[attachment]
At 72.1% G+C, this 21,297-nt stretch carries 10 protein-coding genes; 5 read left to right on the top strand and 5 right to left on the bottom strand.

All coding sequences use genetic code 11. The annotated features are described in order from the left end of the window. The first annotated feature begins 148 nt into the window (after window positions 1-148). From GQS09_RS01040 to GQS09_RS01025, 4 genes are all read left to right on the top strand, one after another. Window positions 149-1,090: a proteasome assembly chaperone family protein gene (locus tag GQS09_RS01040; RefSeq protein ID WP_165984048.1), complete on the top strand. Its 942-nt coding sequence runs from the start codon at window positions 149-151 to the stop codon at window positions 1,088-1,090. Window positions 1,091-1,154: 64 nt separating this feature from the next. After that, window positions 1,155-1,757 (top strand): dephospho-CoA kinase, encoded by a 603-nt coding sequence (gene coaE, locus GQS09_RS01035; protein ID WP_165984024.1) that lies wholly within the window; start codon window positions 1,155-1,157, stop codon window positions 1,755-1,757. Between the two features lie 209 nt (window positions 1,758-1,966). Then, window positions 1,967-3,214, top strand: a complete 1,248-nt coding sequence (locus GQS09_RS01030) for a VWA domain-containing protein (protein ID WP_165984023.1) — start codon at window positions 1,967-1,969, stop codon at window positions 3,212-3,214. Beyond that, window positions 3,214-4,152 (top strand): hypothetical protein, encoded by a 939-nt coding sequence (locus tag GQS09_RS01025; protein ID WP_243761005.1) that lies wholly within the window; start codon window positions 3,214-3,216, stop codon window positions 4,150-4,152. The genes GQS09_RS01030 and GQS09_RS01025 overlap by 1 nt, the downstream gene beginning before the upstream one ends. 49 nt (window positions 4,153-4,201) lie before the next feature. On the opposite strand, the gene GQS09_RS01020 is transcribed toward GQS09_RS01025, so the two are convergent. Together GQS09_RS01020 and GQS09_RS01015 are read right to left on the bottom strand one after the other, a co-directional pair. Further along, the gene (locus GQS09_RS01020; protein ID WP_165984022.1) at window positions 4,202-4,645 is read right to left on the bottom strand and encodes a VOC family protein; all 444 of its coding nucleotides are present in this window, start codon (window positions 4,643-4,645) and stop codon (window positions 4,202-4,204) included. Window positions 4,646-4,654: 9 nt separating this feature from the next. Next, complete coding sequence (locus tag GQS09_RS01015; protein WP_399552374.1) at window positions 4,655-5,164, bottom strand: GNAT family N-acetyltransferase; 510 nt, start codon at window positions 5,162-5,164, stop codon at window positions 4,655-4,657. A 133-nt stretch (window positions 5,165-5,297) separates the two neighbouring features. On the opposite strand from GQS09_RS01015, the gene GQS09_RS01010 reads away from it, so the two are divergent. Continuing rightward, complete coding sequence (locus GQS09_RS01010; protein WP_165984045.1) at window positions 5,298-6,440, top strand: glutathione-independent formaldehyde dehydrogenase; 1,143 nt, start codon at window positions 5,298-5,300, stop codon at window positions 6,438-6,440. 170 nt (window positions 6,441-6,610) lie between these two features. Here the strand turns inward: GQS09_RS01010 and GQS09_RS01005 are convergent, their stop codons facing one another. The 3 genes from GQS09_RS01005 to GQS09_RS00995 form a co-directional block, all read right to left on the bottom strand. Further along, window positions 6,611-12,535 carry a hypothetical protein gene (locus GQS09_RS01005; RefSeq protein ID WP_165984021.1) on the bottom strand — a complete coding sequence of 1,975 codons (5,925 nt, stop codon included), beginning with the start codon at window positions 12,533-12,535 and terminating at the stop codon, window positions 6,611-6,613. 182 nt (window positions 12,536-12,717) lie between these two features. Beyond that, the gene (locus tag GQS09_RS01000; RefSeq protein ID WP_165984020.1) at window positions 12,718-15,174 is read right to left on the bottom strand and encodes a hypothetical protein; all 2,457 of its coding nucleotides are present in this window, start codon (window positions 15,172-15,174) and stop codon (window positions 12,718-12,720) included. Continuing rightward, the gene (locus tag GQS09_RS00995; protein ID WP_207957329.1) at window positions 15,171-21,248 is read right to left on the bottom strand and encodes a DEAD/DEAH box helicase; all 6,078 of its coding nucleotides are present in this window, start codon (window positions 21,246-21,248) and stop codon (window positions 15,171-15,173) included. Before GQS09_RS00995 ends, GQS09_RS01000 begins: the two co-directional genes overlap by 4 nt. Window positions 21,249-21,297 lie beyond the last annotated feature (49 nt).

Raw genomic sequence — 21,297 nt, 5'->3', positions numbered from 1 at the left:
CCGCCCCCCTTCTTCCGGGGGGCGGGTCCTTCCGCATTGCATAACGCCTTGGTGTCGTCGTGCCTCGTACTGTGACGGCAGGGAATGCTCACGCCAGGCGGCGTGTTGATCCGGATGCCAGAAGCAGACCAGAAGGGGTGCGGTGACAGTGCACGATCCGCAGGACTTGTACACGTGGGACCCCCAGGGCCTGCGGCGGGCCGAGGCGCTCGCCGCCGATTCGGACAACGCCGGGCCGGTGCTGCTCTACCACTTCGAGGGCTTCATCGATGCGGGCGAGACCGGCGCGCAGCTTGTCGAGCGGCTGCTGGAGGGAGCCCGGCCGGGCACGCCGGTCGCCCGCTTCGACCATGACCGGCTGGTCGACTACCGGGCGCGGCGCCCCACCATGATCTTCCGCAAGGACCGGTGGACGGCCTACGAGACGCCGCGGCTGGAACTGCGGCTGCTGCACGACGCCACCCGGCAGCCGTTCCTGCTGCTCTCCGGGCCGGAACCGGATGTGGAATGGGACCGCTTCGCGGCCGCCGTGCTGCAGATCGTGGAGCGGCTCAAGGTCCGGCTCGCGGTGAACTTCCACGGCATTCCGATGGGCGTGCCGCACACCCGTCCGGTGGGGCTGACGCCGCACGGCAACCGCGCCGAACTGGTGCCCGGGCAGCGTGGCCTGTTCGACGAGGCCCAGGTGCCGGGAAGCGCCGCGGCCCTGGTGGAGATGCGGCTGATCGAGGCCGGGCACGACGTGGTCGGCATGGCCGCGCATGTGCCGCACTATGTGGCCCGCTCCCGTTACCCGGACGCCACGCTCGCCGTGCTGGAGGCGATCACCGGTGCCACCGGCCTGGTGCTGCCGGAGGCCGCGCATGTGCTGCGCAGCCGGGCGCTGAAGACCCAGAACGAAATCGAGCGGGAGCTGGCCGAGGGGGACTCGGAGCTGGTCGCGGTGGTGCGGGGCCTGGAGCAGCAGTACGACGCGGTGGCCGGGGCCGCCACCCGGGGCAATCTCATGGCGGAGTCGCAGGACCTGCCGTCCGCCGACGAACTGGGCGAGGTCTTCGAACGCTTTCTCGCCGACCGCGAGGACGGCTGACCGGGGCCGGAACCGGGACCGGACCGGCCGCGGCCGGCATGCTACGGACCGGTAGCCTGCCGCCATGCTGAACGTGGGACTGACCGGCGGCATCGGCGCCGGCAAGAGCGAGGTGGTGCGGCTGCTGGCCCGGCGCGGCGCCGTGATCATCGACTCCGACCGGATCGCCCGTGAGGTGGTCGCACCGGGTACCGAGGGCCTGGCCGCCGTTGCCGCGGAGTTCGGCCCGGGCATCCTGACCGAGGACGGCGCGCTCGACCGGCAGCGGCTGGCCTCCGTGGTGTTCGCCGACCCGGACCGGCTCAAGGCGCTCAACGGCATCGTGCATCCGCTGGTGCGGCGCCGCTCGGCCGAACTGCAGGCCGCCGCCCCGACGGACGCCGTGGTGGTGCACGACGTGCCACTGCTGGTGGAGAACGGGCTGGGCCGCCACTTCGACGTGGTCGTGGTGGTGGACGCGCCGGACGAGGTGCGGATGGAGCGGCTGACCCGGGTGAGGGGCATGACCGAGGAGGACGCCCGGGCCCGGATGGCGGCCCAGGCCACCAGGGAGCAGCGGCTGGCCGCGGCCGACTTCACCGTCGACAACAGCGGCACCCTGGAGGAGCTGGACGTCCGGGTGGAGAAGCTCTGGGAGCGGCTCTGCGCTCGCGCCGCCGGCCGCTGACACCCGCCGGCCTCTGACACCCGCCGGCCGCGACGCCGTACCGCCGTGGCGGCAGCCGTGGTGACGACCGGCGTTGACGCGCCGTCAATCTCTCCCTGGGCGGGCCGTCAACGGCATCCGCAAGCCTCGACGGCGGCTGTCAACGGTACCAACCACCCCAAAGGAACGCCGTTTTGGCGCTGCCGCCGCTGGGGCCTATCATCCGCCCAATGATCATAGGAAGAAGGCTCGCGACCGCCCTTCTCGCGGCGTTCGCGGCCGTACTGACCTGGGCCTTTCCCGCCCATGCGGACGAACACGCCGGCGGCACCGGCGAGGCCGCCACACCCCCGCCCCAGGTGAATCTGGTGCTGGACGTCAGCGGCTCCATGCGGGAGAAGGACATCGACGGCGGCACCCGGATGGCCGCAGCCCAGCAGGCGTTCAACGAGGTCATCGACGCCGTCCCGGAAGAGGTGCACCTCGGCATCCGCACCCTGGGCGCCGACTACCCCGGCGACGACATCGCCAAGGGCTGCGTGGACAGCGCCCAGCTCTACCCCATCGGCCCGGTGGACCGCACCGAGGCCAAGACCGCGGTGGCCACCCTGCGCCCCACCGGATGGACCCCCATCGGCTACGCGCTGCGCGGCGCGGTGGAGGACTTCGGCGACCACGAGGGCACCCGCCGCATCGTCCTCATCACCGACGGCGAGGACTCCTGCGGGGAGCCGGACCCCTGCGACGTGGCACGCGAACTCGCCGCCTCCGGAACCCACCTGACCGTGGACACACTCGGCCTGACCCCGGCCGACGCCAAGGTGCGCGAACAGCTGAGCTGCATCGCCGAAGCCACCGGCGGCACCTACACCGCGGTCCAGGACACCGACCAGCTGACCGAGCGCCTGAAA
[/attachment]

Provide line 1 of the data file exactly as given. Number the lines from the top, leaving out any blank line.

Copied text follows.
At 72.1% G+C, this 21,297-nt stretch carries 10 protein-coding genes; 5 read left to right on the top strand and 5 right to left on the bottom strand.